Referring lirst to Fig. 2 the overall system with which the present invention is concerned is shown as comprising an array of three cameras, a center camera B and side cameras A and C, all of which are mounted on a table 2 and are coupled through electrical cables to the electrical equipment of the system comprising a power supply 4, a junction box 6, which includes in addition to various switches, etc., an inverter for creating a 400 c.p.s., v. alternating current, a control box 8 which contains control means for driving the reels, shutters, etc. (not shown), of the three cameras and a lens control box 10 which contains the control means for the lenses of the three cameras. The lens control box will be described in more detail in connection with Fig. 5. In Fig. 2 only camera B is shown in the forward or operative position, cameras A and C being shown retracted into loading position. The cameras are movable along guideways on a platform 12 supported upon table 2. Each camera is also preferably mounted for transverse movement when in retracted position to permit use of the eye piece 14 for initial adjustment of the camera. In the view of Fig. 2 the mechanical means for permitting these movements have not been illustrated except that the guideways for permitting retraction of the cameras are indicated at 16. Mounted on table 2 are pin terminal boxes 18 which, when the cameras are in their forward or operative position mate with other terminals carried by the cameras for completion of the various circuits thereto. Mounted on the table 2 in frames 20 are wall members 22 which are mirrored on their outer sufaces to reect to the side cameras the sections of the views to be photographed. The inner walls of the members 22 are non-reflecting. The outer ends of each wall member 22 are beveled to dene the field of view of the center camera B. Aligned with each beveled edge of a member 22 is an opaque vane 24 which extends beyond the beveled edge and serves to prevent a side camera from receiving direct rays of light from the portion of the field tobe photographed by camera B. Constructionel details of the wall members 22 and vanes 24 form'no part of the present invention and reference 'may be. made to the said pending applications for a more full descriptionthereof.- H l As heretofore mentioned parallax is avoided in mosaic photography when the cameras all view the scene from a single optical center. When conventional lenses are employed in the camera change of focus involving axial movement of each lens disturbs the original relationship between the entrance pupils of the lenses and hence correction must be made for parallax which would otherwise occur. When lenses of the type described and claimed in Dieterich Patents Nos. 1,927,925 and 2,025,731 are employed as in my prior pending applications constant magnification irrespective of focus is obtained and the relationships between the entrance pupils of the lenses remains fixed with change of focus.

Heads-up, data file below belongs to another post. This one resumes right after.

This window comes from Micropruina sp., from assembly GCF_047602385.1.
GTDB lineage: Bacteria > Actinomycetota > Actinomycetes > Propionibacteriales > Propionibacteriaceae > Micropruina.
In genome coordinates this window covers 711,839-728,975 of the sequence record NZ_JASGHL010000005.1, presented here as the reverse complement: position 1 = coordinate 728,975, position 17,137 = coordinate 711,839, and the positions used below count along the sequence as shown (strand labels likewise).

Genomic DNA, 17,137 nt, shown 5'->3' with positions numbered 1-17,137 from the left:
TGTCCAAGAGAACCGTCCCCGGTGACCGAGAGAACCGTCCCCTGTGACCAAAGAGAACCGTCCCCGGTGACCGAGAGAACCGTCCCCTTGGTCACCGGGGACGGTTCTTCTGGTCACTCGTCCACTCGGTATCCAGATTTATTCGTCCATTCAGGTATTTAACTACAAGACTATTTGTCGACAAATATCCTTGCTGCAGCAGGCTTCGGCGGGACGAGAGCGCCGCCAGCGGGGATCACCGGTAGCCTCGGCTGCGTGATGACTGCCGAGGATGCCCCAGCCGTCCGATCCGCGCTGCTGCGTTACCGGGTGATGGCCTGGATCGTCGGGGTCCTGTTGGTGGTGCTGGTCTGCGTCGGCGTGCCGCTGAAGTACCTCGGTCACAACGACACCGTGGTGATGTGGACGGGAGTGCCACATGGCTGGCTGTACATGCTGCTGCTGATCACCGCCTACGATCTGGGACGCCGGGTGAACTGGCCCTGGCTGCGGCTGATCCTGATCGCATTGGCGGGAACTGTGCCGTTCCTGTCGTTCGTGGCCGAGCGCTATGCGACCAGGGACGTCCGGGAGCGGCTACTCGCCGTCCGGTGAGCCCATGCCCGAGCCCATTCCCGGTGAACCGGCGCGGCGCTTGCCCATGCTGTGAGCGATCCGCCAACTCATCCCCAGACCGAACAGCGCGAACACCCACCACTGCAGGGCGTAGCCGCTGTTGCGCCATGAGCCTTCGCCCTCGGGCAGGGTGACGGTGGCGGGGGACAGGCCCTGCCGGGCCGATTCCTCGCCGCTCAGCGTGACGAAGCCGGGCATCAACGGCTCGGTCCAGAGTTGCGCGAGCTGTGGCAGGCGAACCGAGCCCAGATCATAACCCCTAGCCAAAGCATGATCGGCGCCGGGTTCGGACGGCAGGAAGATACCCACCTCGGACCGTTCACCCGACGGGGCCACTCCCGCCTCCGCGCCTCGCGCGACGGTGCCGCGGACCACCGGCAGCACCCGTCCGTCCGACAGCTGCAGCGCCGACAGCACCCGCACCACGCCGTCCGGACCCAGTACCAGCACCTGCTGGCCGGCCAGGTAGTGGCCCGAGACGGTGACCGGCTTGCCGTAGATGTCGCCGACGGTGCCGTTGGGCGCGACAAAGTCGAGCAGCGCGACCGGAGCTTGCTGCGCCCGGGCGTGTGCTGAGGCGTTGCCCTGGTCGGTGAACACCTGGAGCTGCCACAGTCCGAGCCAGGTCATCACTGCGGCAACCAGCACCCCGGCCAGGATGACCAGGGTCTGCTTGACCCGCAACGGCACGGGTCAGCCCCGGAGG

The system of the present invention employs conventional lenses but provides means for lateral shifting thereof with change of focus to insure that the desired lationship between the lenses positions is maintained irrespective of focus. This will be better understood by reference to the diagram of Fig. l wherein the lens of camera B for infinite focus is represented by the point 26, that of camera A by the point 28 and that of camera C by the point 30. The wall members 22 are shown diagrammatically and the planes yof the films for cameras A, B and C are represented by heavy lines 32, 34 and 36 respectively. At these positions of the lenses the point 30 is the mirror image of the point 26 as is also the point 2S. The line 38 represents the ray which just clears the end of member 22 and passes through point 26. Line 38R represents the portion of ray 38 that is reected by member 22 and passes through the point 30 at a distance from the forward end of the member 22 equal to the distance between the point 26 and the forward end of member 22. Similarly line 40 represents the ray which just clears the end of the other member 22 and passes through point 26, 40R the portion of ray 40 that passes through point 28 of camera A. When the focal distance is to be reduced the lenses of the three cameras are moved along their axes away from the respective films and through equal distances. This brings the entrance pupil of camera B to the point 26', the entrance pupil of camera A to the point 28 and the entrance pupil of camera C to the point 30. It will be understood, for clarity in the drawing, the distance through which each of the lenses are'moved has been greatly exaggerated. It will be apparent from the diagram that the points 28 and 30 are not located as mirror images of point 26. The limiting ray to camera B when the lens has been moved forward to point 26' is now ray 42 and the portion thereof reflected as ray 42R toward camera C does not pass through the point 30'. Similarly the reected portion 44K of limiting ray 44 does not pass through the point 28. If the lenses of cameras A and C are shifted laterally, parallel to the films 32 and 36, respectively, to the points 28" and 30" the lenses will be in position to receive the rays 44R and 42R. They will also be at positions which are substantially the mirror images of point 26. The means now to be described in connection with Figs. 2, 3 and 4 insure movement of the lenses of the side cameras to positions corresponding to the points 28" and 30 of Fig. 1.